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Anaesth Intensive Care. 2011 Mar;39(2):242-6.

Randomised controlled trial comparing oral and intravenous paracetamol (acetaminophen) plasma levels when given as preoperative analgesia.

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Department of Anaesthesia, North Bristol National Health Service Trust, Bristol, United Kingdom.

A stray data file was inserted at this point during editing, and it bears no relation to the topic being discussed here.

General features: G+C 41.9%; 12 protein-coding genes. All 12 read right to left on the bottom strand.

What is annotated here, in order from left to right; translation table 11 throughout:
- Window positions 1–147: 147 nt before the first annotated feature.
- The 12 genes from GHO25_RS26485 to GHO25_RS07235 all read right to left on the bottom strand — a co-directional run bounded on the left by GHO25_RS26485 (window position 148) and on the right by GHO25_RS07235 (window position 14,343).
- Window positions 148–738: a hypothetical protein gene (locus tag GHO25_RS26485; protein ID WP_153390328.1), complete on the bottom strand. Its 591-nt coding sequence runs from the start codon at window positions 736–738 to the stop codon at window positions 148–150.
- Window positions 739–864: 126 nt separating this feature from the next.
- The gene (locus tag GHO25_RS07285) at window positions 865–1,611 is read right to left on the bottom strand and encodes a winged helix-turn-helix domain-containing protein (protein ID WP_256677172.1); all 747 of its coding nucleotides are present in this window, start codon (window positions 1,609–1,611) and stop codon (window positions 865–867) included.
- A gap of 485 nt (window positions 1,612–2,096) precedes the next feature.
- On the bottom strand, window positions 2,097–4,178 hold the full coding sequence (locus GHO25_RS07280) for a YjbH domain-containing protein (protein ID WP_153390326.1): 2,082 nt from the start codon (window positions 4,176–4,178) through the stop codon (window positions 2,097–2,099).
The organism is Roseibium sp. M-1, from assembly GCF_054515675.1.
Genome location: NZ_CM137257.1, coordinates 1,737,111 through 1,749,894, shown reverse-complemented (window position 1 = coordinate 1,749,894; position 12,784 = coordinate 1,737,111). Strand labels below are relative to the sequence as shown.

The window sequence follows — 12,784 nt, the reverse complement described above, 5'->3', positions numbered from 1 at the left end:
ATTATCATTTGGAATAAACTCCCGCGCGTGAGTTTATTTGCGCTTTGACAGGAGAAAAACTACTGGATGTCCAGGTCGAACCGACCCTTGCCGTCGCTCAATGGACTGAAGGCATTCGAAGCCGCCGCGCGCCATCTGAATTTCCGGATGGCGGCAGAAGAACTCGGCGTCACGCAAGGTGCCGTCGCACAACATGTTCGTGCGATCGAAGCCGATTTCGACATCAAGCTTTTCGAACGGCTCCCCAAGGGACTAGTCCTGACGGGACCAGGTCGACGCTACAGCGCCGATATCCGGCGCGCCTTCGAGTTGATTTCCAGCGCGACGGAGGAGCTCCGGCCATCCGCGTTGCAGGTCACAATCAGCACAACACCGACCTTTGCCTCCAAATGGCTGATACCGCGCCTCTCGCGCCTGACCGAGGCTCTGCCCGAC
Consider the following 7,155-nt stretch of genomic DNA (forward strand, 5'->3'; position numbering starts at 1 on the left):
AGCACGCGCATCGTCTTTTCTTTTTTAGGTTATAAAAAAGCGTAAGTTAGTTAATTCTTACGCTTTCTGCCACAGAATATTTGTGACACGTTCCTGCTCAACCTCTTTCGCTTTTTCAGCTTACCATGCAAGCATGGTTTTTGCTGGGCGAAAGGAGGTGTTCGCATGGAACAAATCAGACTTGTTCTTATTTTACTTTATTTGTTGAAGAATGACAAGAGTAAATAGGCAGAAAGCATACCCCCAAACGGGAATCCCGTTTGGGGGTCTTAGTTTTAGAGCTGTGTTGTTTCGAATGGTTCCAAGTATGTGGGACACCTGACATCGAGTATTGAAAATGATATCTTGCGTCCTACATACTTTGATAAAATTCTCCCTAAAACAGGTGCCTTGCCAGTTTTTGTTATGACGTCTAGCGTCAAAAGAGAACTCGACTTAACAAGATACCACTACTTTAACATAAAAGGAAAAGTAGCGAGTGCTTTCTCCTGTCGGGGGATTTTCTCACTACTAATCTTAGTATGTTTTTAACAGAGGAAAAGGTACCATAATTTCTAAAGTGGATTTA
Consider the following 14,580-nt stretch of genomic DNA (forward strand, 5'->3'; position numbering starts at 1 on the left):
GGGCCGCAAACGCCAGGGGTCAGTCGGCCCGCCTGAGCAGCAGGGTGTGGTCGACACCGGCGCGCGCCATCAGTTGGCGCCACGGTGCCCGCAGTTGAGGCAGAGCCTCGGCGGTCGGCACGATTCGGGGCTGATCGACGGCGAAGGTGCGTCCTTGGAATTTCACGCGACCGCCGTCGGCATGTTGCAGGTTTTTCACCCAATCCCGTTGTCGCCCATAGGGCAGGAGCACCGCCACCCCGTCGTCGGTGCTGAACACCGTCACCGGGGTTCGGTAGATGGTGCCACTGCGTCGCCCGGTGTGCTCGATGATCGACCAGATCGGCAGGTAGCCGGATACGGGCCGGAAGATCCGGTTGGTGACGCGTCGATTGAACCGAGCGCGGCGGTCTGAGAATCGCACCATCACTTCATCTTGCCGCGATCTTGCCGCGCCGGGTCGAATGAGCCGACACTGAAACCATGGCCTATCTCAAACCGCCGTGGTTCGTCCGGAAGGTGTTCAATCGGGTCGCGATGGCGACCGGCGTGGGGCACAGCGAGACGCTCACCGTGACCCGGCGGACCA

Gastric absorption of oral paracetamol (acetaminophen) may be unreliable perioperatively in the starved and stressed patient. We compared plasma concentrations of parenteral paracetamol given preoperatively and oral paracetamol when given as premedication. Patients scheduled for elective ear; nose and throat surgery or orthopaedic surgery were randomised to receive either oral or intravenous paracetamol as preoperative medication. The oral dose was given 30 minutes before induction of anaesthesia and the intravenous dose given pre-induction. All patients were given a standardised anaesthetic by the same specialist anaesthetist who took blood for paracetamol concentrations 30 minutes after the first dose and then at 30 minute intervals for 240 minutes. Therapeutic concentrations of paracetamol were reached in 96% of patients who had received the drug parenterally, and 67% of patients who had received it orally. Maximum median plasma concentrations were 19 mg.l(-1) (interquartile range 15 to 23 mg.l(-1)) and 13 mg.l(-1) (interquartile range 0 to 18 mg.l(-1)) for the intravenous and oral group respectively. The difference between intravenous and oral groups was less marked after 150 minutes but the intravenous preparation gave higher plasma concentrations throughout the study period. It can be concluded that paracetamol gives more reliable therapeutic plasma concentrations when given intravenously.

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